Many people wish to know the answer to this question: how much should I weigh? There is no single ideal weight for all individuals. While various tools and calculators offer a guide, they may not be accurate in all cases.

A note about sex and gender

Sex and gender exist on spectrums. This article will use the terms “male,” “female,” or both to refer to sex assigned at birth. Click here to learn more.

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Tools to calculate a moderate weight range rely on factors such as age, height, and sex assigned at birth. However, everybody is different, and no single formula can determine a person’s ideal weight.

No one measure of body size can tell a person their exact health status or potential health risks. Eating a nutritious, balanced diet, exercising, and other lifestyle habits can support improved health regardless of a person’s weight.

There is some disagreement among medical experts about the usefulness of tools such as body mass index (BMI). These tools are not exact, and not everyone with excess weight will develop health issues.

However, some researchers believe people with obesity who have no other health conditions are still at increased risk for developing obesity-linked conditions, such as metabolic syndrome and cardiovascular disease in the long term.

People who want to learn more about their current health status, future risks, and ways to improve health can benefit from speaking with their doctor.

Read on to discover several tools that help estimate a person’s moderate weight range.

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BMI is a common tool that measures a person’s weight in relation to their height. A BMI calculation provides a single number, which the Centers for Disease Control and Prevention (CDC) categorizes as follows:

  • A BMI of less than 18.5 suggests underweight.
  • A BMI of between 18.5 and 24.9 suggests a healthy weight range.
  • A BMI of between 25 and 29.9 may indicate overweight.
  • A BMI of 30 or higher may indicate obesity.

However, the CDC also notes that BMI does not assess an individual’s body composition or their health. It is a screening tool that people should use alongside other tests and assessments to determine potential health risks.

Body mass index calculator

To calculate BMI, a person can use BMI calculators or review the charts below.

The following weight and height chart uses BMI tables from the National Institutes of Health (NIH) to provide a general guideline for categories of moderate (“normal”) weight, overweight, obesity, and severe obesity.

HeightModerate weight
BMI 19–24
BMI 25–29
BMI 30–39
Severe obesity
BMI 40+
4 ft 10 in
(58 in)
91–115 lb119–138 lb143–186 lb191–258 lb
4 ft 11 in
(59 in)
94–119 lb124–143 lb148–193 lb198–267 lb
(60 in”)
97–123 lb128–148 lb153–199 lb204–276 lb
5 ft 1 in
(61 in)
100–127 lb132–153 lb158–206 lb211–285 lb
5 ft 2 in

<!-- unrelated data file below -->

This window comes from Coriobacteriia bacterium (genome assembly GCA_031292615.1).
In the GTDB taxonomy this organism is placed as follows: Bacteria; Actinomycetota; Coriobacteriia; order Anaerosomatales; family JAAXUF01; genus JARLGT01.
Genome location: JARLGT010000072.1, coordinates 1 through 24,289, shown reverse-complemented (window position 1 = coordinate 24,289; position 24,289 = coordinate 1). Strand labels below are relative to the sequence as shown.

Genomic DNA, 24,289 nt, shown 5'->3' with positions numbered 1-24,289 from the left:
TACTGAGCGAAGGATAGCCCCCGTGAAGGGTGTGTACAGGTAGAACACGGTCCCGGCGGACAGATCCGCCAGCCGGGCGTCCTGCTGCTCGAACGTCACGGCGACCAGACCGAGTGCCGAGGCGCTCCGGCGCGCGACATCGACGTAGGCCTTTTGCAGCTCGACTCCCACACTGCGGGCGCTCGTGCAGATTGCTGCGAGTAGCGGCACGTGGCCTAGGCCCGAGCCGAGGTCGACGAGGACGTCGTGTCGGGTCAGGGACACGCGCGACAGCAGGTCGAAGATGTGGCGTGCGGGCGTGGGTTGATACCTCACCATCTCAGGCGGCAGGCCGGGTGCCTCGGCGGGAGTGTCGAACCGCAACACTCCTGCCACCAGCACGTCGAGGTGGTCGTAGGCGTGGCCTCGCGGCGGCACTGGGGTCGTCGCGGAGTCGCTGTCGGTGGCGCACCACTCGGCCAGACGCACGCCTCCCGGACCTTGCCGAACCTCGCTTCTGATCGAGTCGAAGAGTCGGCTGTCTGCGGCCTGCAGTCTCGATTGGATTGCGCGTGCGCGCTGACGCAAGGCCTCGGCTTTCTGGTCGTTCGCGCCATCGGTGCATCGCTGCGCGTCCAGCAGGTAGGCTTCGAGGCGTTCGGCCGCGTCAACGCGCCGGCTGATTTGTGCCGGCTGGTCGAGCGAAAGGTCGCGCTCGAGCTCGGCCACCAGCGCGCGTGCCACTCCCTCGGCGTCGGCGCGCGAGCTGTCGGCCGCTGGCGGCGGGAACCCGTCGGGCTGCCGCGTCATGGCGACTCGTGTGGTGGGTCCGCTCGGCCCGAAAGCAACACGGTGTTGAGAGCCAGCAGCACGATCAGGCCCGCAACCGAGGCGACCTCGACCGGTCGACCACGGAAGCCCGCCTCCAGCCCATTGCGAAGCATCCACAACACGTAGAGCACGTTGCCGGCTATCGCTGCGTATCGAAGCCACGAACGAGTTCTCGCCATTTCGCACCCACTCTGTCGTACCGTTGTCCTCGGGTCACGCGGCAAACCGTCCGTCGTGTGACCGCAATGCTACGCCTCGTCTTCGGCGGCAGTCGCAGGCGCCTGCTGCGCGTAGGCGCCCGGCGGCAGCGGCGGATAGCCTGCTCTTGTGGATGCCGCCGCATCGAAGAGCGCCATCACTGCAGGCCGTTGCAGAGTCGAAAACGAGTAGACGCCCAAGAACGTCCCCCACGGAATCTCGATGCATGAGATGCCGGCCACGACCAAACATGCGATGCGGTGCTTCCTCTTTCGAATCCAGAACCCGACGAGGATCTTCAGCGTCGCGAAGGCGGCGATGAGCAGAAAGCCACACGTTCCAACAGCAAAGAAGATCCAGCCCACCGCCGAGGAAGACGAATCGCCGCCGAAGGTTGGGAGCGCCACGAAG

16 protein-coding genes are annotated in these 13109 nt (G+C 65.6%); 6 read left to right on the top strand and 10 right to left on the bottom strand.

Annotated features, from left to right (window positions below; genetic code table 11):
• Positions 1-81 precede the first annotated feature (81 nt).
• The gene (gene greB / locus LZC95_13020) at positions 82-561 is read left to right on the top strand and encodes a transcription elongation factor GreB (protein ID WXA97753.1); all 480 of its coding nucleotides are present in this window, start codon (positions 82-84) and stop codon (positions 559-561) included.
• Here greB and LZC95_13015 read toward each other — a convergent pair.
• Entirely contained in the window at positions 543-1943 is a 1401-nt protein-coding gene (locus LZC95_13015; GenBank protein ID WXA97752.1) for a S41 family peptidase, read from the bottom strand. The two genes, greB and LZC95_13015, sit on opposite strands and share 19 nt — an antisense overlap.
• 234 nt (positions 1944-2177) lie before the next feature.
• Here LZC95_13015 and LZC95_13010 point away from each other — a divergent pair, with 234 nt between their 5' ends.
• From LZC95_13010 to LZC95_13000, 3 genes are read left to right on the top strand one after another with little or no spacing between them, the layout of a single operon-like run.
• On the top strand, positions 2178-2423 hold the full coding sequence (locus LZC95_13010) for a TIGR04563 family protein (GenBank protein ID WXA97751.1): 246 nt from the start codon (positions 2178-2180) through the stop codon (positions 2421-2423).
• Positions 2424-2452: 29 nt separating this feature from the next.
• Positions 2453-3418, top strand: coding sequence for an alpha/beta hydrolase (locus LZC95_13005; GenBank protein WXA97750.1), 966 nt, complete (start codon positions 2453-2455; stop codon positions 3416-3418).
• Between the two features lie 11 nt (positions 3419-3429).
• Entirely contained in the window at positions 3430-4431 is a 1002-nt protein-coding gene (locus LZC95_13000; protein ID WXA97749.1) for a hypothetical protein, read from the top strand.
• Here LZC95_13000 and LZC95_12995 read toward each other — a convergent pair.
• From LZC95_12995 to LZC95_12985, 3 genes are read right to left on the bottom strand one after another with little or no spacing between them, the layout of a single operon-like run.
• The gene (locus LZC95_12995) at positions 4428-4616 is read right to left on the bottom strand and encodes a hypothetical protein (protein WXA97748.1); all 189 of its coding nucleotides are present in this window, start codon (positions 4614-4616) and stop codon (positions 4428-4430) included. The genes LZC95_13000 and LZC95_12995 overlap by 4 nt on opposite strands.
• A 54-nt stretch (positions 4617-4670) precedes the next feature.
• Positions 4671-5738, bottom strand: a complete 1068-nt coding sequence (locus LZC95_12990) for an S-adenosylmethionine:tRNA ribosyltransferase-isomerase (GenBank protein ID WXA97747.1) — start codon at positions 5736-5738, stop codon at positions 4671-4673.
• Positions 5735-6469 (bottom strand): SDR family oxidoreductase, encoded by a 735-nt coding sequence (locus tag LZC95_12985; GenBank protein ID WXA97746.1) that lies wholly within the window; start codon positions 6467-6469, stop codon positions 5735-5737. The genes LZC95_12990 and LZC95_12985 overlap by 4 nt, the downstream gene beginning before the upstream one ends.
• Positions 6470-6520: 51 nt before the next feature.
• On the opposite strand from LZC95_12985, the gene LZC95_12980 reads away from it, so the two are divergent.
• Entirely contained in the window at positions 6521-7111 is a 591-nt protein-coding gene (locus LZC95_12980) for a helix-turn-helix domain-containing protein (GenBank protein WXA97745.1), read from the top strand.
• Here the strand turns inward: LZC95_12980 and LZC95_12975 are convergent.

(62 in)
104–131 lb136–158 lb164–213 lb218–295 lb
5 ft 3 in
(63 in)
107–135 lb141–163 lb169–220 lb225–304 lb
5 ft 4 in
(64 in)
110–140 lb145–169 lb174–227 lb232–314 lb
5 ft 5 in
(65 in)
114–144 lb150–174 lb180–234 lb240–324 lb
5 ft 6 in
(66 in)
118–148 lb155–179 lb186–241 lb247–334 lb
5 ft 7 in
(67 in)
121–153 lb159–185 lb191–249 lb255–344 lb
5 ft 8 in
(68 in)
125–158 lb164–190 lb197–256 lb262–354 lb
5 ft 9 in
(69 in)
128–162 lb169–196 lb203–263 lb270–365 lb
5 ft 10 in
(70 in)
132–167 lb174–202 lb209–271 lb278–376 lb
5 ft 11 in
(71 in)
136–172 lb179–208 lb215–279 lb286–386 lb
6 ft
(72 in)
140–177 lb184–213 lb221–287 lb294–397 lb
6 ft 1 in
(73 in)
144–182 lb189–219 lb227–295 lb302–408 lb
6 ft 2 in
(74 in)
148–186 lb194–225 lb233–303 lb311–420 lb
6 ft 3 in
(75 in)
152–192 lb200–232 lb240–311 lb319–431 lb
6 ft 4 in
(76 in)
156–197 lb205–238 lb246–320 lb328–443 lb

BMI is just one tool to understand body size, and it does not account for all of the ways that people’s bodies may differ. A person can talk with their doctor if they have questions about calculating or interpreting their BMI score.

BMI based on age

Age is not a factor in BMI for adults, but it is for children. This is because children typically grow larger with age. The CDC use both age and sex assigned at birth in its BMI calculations for people between the ages of 2–19 years.

To calculate a child’s BMI, a person can use the CDC’s calculator for children and teenagers.

The CDC’s BMI charts for children use percentiles that compare measurements with boys and girls of the same age and gender.

If a person has questions about their child’s BMI, they should consult a doctor.

What is the problem with BMI?

BMI is a very basic measurement. While it takes height and weight into consideration, it does not account for factors such as:

  • waist or hip measurements
  • the proportion or distribution of fat
  • the proportion of muscle mass

These factors can affect health. For example, high performance athletes tend have a lot of muscle and little body fat. They can have a high BMI because they have more muscle mass, but this does not mean they weigh too much for their height.

Another limitation of BMI is that it does not distinguish between people of different racial or ethnic groups. Studies have shown that non-Hispanic white, non-Hispanic Black, and Mexican Americans may have significantly different levels of body fat but the same BMI as people from other groups.

This inaccuracy may lead to a misdiagnosis or an incorrect assessment of risk factors between individuals.

BMI can offer a rough idea of whether or not a person is at a moderate weight, and it is useful for measuring trends in population studies.

However, it should not be the only measure an individual uses to assess whether their weight is ideal.

Learn more about the limitations of BMI.

A person’s WHR compares their waist size with that of their hips. A high WHR is has associations with higher levels of visceral fat, the fat in the abdominal cavity that surrounds several major organs.